I am stucked at a detail in a constrained optimization problem:


Assume that the objective function is continuous on its domain $D$, but at some points $Z \subseteq D$ it is not differentiable. Further assume that the constraints implicitly force some or all feasible and optimal solutions to take values in $Z$. Doesn't this contradict somehow the Lagrangian approach? How to deal with this?


Think of the following optimization problem (with the continuous extension $0 \cdot \log 0 := 0$) on $n$ variables $x_1, \ldots, x_n$:

minimize $\sum_i x_i \cdot \log x_i$

subject to $A~x = b$ and all $x_i \geq 0$

for some given matrix $A \in \{0,1\}^{n \times n}$ and some positive vector $b$. It has a unique optimum (if any) because the objective is strictly convex with convex constraints.

The Lagrangian $\Lambda(x, \mathbf{\lambda}) = \sum_i~ x_i \cdot \log x_i - \lambda^T ( A~x - b)$ provides the derivatives

$\nabla_{x_i}\Lambda(x,\alpha) = \log x_i + 1 - \sum_k \lambda_k a_{ki}$


$\nabla_{\lambda_i}\Lambda(X,\lambda) = (\sum_k a_{ik} x_k) - b_i$.

Probably one should not simply continue calculations and just ignore the fact that the derivatives are not defined for $x_i=0$? Indeed the entries in $A$ may be such that every feasible solution $f$ forces some of the $x_i$'s to $0$, that is, it determines some index set $I(f) \subseteq \{1, \ldots, n\}$ with $x_i = 0$ for all $i \in I(f)$. For any such $x_i$ the derivative is $\nabla_{x_i}\Lambda(x,\alpha) = -\infty$. Hence for each feasible solution separately, "in retrospective" we could set all the $x_i$'s from $I(f)$ to zero already from the beginning and then define $\nabla_{x_i}\Lambda(x,\alpha) := 0$ for them). But this seems to be a painful argument and somehow contradicts the clear formulation of the Lagrangian as a function in the free variables $x_i$. So what is the right approach here?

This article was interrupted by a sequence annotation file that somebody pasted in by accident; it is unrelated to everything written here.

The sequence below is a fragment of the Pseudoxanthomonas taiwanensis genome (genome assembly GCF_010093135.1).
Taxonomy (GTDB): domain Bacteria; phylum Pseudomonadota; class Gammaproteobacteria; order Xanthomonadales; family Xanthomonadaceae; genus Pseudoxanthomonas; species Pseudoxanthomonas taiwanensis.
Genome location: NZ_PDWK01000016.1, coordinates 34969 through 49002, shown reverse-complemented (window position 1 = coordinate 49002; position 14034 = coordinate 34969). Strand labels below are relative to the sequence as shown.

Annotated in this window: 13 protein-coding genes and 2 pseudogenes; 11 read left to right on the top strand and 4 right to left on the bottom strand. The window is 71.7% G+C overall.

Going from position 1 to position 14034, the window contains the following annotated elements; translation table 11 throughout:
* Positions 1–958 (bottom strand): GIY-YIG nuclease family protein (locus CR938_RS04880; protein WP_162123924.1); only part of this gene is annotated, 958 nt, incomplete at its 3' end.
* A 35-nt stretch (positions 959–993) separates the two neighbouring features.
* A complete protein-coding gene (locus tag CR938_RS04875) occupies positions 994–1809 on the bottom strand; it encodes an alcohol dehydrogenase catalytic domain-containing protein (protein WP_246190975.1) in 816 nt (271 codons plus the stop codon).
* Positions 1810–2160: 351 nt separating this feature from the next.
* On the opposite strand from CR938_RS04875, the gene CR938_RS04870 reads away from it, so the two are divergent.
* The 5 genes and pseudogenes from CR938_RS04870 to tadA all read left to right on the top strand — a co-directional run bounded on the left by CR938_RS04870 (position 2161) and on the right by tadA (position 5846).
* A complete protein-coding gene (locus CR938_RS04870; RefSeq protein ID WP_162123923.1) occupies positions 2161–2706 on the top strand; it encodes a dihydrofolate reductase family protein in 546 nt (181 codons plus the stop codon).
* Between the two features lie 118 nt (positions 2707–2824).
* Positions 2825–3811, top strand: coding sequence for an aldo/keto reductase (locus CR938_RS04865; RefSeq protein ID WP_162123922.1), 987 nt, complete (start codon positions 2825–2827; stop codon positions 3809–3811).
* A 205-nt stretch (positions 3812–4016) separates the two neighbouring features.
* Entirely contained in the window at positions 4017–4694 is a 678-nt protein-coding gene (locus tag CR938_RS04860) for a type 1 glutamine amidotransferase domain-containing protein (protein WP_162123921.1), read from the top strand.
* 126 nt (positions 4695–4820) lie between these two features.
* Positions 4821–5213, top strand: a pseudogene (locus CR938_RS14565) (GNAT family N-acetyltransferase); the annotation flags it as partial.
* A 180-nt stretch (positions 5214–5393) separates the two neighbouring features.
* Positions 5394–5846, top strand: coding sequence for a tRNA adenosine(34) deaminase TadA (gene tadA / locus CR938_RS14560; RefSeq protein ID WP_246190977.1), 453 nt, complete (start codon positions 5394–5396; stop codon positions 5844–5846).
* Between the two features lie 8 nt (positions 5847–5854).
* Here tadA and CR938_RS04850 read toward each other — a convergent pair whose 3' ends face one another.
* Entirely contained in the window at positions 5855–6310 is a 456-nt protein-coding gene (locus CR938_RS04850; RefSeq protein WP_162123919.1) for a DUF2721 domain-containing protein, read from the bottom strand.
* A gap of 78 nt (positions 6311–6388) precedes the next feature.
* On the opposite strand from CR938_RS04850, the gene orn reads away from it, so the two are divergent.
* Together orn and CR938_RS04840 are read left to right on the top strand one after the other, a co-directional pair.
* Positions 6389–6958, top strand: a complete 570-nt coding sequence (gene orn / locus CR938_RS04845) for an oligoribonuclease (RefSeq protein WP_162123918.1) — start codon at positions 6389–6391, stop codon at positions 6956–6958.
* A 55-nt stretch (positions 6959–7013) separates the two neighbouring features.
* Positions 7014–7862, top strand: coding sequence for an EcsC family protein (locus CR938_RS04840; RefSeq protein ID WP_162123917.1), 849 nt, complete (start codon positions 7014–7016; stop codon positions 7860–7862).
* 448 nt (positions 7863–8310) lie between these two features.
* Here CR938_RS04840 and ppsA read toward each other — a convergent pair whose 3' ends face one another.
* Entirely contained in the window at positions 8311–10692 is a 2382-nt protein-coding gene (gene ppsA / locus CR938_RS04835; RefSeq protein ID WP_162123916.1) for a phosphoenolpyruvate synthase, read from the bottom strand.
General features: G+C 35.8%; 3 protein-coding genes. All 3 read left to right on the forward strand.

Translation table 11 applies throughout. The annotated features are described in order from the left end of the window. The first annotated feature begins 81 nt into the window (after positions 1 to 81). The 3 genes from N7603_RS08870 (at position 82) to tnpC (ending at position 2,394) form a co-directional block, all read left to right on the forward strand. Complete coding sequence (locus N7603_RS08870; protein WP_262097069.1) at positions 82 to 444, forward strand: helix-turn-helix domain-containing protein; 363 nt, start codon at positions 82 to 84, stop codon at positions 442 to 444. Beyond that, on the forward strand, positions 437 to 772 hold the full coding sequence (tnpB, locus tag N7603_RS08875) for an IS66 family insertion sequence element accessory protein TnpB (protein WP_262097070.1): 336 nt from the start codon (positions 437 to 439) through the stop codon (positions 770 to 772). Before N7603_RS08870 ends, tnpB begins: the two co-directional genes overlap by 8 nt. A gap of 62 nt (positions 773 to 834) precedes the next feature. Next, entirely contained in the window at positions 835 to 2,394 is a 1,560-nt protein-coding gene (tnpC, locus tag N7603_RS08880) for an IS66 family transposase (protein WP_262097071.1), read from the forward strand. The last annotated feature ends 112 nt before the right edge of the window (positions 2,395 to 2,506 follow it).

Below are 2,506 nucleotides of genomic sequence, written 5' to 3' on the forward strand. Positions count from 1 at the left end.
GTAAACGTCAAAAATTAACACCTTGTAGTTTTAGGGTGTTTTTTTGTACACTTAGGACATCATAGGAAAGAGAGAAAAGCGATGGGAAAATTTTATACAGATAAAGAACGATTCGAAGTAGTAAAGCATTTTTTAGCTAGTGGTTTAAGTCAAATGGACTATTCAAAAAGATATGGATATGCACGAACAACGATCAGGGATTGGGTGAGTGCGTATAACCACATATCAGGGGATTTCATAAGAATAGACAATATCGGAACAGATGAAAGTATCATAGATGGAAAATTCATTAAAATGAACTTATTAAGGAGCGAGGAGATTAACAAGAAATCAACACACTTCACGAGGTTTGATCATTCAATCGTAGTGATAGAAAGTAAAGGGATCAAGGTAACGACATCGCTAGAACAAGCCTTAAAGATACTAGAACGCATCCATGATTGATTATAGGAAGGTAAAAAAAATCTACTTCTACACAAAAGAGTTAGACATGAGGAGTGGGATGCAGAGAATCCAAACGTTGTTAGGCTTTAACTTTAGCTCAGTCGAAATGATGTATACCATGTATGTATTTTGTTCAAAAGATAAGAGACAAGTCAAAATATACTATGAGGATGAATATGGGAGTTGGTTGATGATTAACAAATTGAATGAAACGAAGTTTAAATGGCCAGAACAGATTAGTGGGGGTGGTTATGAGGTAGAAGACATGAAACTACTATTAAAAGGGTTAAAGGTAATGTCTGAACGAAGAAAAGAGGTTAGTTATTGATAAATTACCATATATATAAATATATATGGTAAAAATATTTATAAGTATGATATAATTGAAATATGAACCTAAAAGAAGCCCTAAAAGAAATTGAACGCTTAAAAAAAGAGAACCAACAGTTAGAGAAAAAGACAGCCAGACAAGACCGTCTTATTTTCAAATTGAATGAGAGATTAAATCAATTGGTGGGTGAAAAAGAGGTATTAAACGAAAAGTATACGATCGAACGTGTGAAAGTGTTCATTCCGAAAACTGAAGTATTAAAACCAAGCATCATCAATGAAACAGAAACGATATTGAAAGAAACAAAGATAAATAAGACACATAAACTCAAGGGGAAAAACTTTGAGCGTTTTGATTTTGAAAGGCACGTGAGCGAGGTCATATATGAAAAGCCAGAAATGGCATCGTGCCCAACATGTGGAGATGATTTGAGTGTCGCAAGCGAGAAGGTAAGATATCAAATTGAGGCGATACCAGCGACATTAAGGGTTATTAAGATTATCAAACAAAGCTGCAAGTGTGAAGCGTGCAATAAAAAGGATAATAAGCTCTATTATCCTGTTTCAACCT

Some rough ideas: Can one for example argue somehow by the continuity of the derivatives? Or should one study all the optimization problems on every index subspace $S \subseteq \{1, \ldots, n\}$ separately constrained to $x_i > 0$ on $S$, in order to then find the optimum among all of them? Or can one extend the Lagrangian approach to a weaker notion of derivatives? Or are there related techniques that directly work on the KKT conditions without explicitly taking the derivatives?


The class of problems you refer to is called "nonsmooth optimization problems" in the field. Specifically, nonsmoothness refers to the presence of functions for which either the second or the first derivatives do not exist or may not be computable/available. Techniques to solve them vary based on problem class, but there are extensions of first order conditions to certain classes of such problems. For instance, there is the idea of Clarke stationarity based on generalized gradients.

This is pretty active research area in optimization and lots of people are working on it especially since a lot of machine learning problems (such as those involving l1 norms) fall into this category. If you want a starting reference I'd go with Clarke's book.

Hope that helps.


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